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Rights and Responsibilities

Many local hemophilia chapters and state advocacy groups have information that can help you understand patient rights.

Here are some areas that these organizations can often help you with:

Health insurance

  • Obtaining and/or maintaining private health insurance
  • Obtaining coverage from insurers for medical treatment
  • Medicare and Medicaid
  • Applying for Social Security Income or Social Security Disability Insurance
  • Obtaining information on how small business can provide health insurance
  • Insurance issues related to transitioning young adults
  • State insurance assistance programs
  • Challenging denied insurance claims

Workplace issues

  • Legal rights of patients and their families in the workplace under the Americans with Disabilities Act and the Family Medical Leave Act

School issues

  • Legal rights under the Individuals with Disabilities Education Act or The Rehabilitation Act of 1973 Section 504
  • Maintain access to prescription drugs and medical treatments by providing information about protection under the Health Insurance Portability Accountability Act

What to Do if Your Claim Is Denied?

Any time an insurance company refuses to pay (called a denial or denied) for a visit to a health care provider, treatment, test, or procedure, the pressure of coping with an illness or injury is heightened. The denial can be made before the service is provided (for example, by refusing to authorize a service that a doctor has ordered) or after the service has been given.

Whether you’re covered by a private insurer, Medicaid, or Medicare: you can appeal denials. But, remember, the appeals process is governed by different regulations and rules (called grievance procedure). The process may differ by state or by insurance company. State laws cover some aspects of private appeals, while federal law covers others. State law may grant you additional protections, but this isn't always the case. Moreover, the appeals process for all people who have a group health plan may differ.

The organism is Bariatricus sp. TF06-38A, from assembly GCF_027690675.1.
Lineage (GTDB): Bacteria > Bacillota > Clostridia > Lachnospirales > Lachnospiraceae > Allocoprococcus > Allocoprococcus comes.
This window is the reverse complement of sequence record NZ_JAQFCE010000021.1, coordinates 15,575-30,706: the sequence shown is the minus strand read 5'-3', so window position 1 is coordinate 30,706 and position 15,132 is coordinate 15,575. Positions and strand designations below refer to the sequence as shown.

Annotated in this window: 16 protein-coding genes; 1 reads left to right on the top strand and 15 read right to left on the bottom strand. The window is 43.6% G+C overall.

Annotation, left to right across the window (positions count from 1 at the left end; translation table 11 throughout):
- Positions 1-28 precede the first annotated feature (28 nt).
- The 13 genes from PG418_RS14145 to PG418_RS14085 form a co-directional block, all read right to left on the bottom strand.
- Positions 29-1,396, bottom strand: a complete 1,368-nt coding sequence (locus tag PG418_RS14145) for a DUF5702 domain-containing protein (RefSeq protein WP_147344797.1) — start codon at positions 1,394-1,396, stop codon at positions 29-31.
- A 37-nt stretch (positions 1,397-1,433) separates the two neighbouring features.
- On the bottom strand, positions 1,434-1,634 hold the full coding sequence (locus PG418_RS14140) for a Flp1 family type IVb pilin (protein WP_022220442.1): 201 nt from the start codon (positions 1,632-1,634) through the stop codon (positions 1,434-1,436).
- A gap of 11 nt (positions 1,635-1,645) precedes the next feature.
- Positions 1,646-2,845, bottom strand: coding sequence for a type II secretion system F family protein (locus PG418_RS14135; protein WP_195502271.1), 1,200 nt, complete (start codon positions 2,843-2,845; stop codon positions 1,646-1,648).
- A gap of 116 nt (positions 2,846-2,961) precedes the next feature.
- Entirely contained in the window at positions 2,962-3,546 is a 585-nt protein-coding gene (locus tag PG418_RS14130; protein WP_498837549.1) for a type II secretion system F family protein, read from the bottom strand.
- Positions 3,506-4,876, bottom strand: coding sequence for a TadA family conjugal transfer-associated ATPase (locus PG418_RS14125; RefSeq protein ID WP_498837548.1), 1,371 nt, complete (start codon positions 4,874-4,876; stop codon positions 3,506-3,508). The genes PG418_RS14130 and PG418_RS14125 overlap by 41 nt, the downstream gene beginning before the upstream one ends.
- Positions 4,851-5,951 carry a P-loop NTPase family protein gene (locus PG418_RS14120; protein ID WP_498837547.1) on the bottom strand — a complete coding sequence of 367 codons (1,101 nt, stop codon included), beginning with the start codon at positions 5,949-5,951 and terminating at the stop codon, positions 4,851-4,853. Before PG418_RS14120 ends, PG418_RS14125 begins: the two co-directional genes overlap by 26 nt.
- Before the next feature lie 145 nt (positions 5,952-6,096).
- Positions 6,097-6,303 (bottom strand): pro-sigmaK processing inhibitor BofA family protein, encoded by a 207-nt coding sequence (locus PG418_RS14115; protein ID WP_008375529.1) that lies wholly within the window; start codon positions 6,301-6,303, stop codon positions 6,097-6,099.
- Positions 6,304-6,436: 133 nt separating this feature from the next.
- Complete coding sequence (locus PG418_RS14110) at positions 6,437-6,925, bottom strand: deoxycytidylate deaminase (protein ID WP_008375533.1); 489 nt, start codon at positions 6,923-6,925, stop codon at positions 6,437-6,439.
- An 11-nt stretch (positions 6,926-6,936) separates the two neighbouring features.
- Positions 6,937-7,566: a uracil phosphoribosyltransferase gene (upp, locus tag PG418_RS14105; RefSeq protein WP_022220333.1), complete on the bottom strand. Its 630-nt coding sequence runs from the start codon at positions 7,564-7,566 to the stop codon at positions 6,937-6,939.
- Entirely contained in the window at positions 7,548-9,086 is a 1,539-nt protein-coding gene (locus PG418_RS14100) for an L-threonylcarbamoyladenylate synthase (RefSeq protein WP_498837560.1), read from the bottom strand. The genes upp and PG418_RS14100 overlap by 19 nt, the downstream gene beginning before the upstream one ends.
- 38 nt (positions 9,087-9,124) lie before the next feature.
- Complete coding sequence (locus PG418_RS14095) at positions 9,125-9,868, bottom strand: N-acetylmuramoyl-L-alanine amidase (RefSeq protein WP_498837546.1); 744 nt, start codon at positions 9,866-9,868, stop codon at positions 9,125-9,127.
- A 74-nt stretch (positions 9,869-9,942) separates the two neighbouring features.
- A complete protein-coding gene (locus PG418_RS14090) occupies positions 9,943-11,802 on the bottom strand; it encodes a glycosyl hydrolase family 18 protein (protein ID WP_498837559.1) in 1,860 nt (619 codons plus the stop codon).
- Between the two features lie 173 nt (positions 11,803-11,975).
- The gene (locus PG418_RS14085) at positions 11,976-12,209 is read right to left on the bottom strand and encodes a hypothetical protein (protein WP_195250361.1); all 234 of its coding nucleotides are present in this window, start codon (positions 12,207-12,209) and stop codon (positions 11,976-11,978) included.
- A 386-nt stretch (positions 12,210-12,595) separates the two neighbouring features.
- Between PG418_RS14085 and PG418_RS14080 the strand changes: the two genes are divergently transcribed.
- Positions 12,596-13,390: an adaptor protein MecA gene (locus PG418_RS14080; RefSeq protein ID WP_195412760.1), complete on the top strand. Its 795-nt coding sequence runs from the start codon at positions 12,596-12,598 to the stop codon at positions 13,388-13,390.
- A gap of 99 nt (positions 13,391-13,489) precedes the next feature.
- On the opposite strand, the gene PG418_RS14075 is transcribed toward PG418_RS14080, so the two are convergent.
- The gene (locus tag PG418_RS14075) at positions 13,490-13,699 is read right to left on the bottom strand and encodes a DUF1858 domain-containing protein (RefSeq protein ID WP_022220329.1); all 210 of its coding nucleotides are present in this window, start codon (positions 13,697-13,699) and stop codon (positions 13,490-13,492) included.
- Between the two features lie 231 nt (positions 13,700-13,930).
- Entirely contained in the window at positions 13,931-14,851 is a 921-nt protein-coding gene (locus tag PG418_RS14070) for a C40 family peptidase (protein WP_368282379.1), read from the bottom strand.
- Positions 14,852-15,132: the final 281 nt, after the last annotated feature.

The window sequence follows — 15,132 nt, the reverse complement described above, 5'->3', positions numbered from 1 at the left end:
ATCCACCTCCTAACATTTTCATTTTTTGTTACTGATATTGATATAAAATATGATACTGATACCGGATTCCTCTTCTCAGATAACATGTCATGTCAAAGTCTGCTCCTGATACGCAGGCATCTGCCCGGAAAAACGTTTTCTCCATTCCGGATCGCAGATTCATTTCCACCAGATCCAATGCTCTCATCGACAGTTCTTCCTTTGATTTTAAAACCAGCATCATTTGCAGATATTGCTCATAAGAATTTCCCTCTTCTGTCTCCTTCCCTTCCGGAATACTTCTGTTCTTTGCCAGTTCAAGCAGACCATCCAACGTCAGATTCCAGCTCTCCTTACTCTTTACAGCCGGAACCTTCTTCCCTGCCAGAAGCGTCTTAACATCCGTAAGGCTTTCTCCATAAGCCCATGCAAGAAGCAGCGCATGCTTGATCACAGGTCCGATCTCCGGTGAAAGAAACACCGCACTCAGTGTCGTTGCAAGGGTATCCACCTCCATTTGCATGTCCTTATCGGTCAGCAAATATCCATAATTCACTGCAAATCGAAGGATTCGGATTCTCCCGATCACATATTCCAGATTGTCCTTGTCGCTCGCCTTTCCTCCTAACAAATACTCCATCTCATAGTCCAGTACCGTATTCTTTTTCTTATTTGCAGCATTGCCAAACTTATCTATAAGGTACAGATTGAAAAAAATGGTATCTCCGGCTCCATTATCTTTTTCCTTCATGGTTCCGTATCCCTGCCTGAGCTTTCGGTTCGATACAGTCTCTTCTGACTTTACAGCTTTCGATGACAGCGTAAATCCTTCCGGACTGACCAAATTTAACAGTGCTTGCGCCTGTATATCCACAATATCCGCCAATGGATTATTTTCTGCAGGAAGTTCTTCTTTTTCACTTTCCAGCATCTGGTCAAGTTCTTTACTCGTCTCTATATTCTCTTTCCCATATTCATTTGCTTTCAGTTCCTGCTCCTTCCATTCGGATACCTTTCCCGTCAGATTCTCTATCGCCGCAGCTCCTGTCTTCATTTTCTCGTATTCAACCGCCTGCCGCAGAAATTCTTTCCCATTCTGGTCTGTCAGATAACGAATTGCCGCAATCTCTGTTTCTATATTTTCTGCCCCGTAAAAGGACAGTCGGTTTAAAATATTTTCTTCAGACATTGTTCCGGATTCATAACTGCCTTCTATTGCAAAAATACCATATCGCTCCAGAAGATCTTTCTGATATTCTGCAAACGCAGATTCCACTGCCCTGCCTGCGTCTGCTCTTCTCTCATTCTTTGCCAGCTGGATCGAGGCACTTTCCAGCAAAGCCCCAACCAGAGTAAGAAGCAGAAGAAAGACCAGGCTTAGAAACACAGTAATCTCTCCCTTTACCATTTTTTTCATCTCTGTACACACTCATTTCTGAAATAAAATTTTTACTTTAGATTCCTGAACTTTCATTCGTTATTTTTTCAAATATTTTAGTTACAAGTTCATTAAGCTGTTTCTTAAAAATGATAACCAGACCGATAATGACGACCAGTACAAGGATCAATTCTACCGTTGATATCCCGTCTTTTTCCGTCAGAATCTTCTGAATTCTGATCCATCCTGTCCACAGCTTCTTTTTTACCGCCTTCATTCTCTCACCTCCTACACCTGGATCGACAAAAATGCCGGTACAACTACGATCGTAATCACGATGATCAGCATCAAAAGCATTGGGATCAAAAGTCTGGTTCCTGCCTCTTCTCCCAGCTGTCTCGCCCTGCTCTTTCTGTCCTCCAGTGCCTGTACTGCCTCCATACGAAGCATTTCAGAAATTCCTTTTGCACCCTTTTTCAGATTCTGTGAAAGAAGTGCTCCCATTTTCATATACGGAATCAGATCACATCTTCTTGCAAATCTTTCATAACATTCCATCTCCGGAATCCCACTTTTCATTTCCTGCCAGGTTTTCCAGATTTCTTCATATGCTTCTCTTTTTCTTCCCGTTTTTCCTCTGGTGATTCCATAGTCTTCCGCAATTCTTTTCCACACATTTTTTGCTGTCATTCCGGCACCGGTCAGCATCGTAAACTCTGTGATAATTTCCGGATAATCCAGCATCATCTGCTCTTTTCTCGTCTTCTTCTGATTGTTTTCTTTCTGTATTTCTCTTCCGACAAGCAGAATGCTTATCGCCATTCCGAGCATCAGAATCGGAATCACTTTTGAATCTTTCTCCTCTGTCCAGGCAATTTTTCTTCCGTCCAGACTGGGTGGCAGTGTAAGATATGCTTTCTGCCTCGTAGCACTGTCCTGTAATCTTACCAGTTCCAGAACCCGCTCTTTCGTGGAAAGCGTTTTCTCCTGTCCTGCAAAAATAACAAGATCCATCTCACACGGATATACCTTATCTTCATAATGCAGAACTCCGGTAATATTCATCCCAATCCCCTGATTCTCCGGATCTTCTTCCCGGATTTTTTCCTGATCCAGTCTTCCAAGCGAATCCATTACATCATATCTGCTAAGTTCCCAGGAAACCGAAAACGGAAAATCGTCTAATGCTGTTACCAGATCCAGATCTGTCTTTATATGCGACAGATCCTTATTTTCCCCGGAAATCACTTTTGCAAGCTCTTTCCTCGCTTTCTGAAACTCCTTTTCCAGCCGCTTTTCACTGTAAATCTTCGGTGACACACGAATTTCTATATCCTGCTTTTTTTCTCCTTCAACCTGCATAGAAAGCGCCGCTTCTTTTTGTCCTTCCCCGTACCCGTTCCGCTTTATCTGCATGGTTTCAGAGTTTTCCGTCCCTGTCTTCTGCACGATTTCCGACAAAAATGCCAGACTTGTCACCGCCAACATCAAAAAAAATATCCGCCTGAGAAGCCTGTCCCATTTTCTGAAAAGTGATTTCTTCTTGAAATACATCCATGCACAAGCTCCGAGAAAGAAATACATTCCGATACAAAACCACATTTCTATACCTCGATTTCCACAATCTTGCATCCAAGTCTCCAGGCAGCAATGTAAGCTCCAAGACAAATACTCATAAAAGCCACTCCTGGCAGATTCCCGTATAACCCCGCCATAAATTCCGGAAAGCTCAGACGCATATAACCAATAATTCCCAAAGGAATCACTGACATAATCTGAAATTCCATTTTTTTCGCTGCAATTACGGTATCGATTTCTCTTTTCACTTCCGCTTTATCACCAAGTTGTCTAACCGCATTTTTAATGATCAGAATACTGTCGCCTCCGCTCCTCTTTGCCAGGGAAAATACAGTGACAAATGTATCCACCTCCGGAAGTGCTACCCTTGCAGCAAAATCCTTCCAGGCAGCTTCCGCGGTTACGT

Several organizations are available to help guide people with bleeding disorders through the appeals process. And, several organizations and pharmaceutical companies offer co-pay assistance, coinsurance, temporary refills, free drug programs, or other patient assistance programs, to people with bleeding disorders.

Here are some organizations that can help you learn more about the appeals process:

Patient Advocate Foundation: a national, non-profit organization that serves as a liaison between patients and insurers, employer and/or creditors to resolve insurance, job retention, and/or debt crisis matters because of their diagnosis. The Patient Advocate Foundation helps safeguard patients through effective mediation, assuring access to care, maintenance of employment, and preservation of financial stability. To learn more, click here.

Families USA: a national nonprofit, nonpartisan organization that works to achieve high-quality, affordable health care. They work at the national, state, and community levels. To learn more, click here.

Health Symphony: provides comprehensive health insurance information on how to receive free health insurance quotes, obtain assistance on a claims appeal, useful health insurance definitions, assistance for a particular health insurance situation, or purchasing appeal letters and reports. The Web site also contains information about major health insurance plans. To learn more, click here.